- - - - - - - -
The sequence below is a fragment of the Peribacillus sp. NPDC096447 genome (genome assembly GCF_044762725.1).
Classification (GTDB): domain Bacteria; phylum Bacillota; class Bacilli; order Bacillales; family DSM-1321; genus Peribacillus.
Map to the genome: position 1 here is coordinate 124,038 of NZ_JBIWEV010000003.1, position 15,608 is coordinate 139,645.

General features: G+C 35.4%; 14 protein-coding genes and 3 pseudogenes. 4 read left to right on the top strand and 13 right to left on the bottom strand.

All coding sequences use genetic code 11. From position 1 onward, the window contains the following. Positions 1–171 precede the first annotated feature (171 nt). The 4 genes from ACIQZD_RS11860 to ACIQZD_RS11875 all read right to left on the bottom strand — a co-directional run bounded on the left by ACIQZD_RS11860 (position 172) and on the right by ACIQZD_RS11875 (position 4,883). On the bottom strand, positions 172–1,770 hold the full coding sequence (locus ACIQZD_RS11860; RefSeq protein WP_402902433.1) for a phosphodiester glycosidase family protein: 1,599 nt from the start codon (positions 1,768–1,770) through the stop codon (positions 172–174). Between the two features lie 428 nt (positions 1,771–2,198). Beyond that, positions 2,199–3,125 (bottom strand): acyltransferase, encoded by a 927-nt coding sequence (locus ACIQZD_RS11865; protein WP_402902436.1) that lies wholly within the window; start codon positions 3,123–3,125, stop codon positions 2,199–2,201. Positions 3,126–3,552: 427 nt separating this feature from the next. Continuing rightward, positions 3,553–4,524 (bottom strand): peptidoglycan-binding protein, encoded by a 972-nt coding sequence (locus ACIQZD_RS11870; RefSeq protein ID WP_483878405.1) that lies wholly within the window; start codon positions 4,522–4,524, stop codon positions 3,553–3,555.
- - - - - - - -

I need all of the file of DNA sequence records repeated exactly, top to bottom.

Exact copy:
The sequence below is a fragment of the Peribacillus sp. NPDC096447 genome (genome assembly GCF_044762725.1).
Classification (GTDB): domain Bacteria; phylum Bacillota; class Bacilli; order Bacillales; family DSM-1321; genus Peribacillus.
Map to the genome: position 1 here is coordinate 124,038 of NZ_JBIWEV010000003.1, position 15,608 is coordinate 139,645.

General features: G+C 35.4%; 14 protein-coding genes and 3 pseudogenes. 4 read left to right on the top strand and 13 right to left on the bottom strand.

All coding sequences use genetic code 11. From position 1 onward, the window contains the following. Positions 1–171 precede the first annotated feature (171 nt). The 4 genes from ACIQZD_RS11860 to ACIQZD_RS11875 all read right to left on the bottom strand — a co-directional run bounded on the left by ACIQZD_RS11860 (position 172) and on the right by ACIQZD_RS11875 (position 4,883). On the bottom strand, positions 172–1,770 hold the full coding sequence (locus ACIQZD_RS11860; RefSeq protein WP_402902433.1) for a phosphodiester glycosidase family protein: 1,599 nt from the start codon (positions 1,768–1,770) through the stop codon (positions 172–174). Between the two features lie 428 nt (positions 1,771–2,198). Beyond that, positions 2,199–3,125 (bottom strand): acyltransferase, encoded by a 927-nt coding sequence (locus ACIQZD_RS11865; protein WP_402902436.1) that lies wholly within the window; start codon positions 3,123–3,125, stop codon positions 2,199–2,201. Positions 3,126–3,552: 427 nt separating this feature from the next. Continuing rightward, positions 3,553–4,524 (bottom strand): peptidoglycan-binding protein, encoded by a 972-nt coding sequence (locus ACIQZD_RS11870; RefSeq protein ID WP_483878405.1) that lies wholly within the window; start codon positions 4,522–4,524, stop codon positions 3,553–3,555.